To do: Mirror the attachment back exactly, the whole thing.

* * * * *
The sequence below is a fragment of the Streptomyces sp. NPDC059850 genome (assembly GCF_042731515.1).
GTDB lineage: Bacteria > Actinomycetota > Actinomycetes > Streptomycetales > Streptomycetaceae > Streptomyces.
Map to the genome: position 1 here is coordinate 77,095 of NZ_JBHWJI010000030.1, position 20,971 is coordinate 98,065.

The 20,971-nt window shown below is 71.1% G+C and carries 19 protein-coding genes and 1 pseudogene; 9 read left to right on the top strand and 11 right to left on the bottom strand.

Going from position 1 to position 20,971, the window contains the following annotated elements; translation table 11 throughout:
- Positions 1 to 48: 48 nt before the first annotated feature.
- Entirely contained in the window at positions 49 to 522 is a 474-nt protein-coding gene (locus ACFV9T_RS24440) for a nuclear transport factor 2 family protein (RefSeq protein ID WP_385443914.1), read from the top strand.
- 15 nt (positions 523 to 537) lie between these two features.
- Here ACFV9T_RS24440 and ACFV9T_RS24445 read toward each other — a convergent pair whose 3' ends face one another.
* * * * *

The sequence below is a fragment of the Streptomyces sp. NPDC059850 genome (assembly GCF_042731515.1).
GTDB lineage: Bacteria > Actinomycetota > Actinomycetes > Streptomycetales > Streptomycetaceae > Streptomyces.
Map to the genome: position 1 here is coordinate 77,095 of NZ_JBHWJI010000030.1, position 20,971 is coordinate 98,065.

The 20,971-nt window shown below is 71.1% G+C and carries 19 protein-coding genes and 1 pseudogene; 9 read left to right on the top strand and 11 right to left on the bottom strand.

Going from position 1 to position 20,971, the window contains the following annotated elements; translation table 11 throughout:
- Positions 1 to 48: 48 nt before the first annotated feature.
- Entirely contained in the window at positions 49 to 522 is a 474-nt protein-coding gene (locus ACFV9T_RS24440) for a nuclear transport factor 2 family protein (RefSeq protein ID WP_385443914.1), read from the top strand.
- 15 nt (positions 523 to 537) lie between these two features.
- Here ACFV9T_RS24440 and ACFV9T_RS24445 read toward each other — a convergent pair whose 3' ends face one another.